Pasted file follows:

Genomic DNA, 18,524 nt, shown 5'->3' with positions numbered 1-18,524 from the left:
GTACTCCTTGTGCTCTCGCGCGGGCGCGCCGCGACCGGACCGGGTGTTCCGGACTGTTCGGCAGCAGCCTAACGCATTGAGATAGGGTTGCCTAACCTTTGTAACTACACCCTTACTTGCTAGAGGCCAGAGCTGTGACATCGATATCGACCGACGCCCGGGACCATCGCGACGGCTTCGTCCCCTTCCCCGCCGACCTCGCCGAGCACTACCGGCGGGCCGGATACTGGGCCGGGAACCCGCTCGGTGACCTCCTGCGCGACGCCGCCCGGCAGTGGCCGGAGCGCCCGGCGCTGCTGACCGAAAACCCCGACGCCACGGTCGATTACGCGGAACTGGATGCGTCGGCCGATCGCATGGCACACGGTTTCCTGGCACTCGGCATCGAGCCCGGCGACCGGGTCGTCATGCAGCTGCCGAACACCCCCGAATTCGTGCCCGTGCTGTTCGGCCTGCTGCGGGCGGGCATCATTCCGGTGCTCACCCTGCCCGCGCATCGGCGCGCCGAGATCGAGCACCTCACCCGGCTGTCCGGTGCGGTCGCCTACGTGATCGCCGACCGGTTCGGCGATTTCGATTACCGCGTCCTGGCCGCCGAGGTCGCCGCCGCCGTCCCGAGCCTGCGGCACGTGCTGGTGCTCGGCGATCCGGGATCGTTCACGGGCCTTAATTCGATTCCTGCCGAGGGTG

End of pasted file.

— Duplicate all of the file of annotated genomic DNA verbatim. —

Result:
Genomic DNA, 18,524 nt, shown 5'->3' with positions numbered 1-18,524 from the left:
GTACTCCTTGTGCTCTCGCGCGGGCGCGCCGCGACCGGACCGGGTGTTCCGGACTGTTCGGCAGCAGCCTAACGCATTGAGATAGGGTTGCCTAACCTTTGTAACTACACCCTTACTTGCTAGAGGCCAGAGCTGTGACATCGATATCGACCGACGCCCGGGACCATCGCGACGGCTTCGTCCCCTTCCCCGCCGACCTCGCCGAGCACTACCGGCGGGCCGGATACTGGGCCGGGAACCCGCTCGGTGACCTCCTGCGCGACGCCGCCCGGCAGTGGCCGGAGCGCCCGGCGCTGCTGACCGAAAACCCCGACGCCACGGTCGATTACGCGGAACTGGATGCGTCGGCCGATCGCATGGCACACGGTTTCCTGGCACTCGGCATCGAGCCCGGCGACCGGGTCGTCATGCAGCTGCCGAACACCCCCGAATTCGTGCCCGTGCTGTTCGGCCTGCTGCGGGCGGGCATCATTCCGGTGCTCACCCTGCCCGCGCATCGGCGCGCCGAGATCGAGCACCTCACCCGGCTGTCCGGTGCGGTCGCCTACGTGATCGCCGACCGGTTCGGCGATTTCGATTACCGCGTCCTGGCCGCCGAGGTCGCCGCCGCCGTCCCGAGCCTGCGGCACGTGCTGGTGCTCGGCGATCCGGGATCGTTCACGGGCCTTAATTCGATTCCTGCCGAGGGTG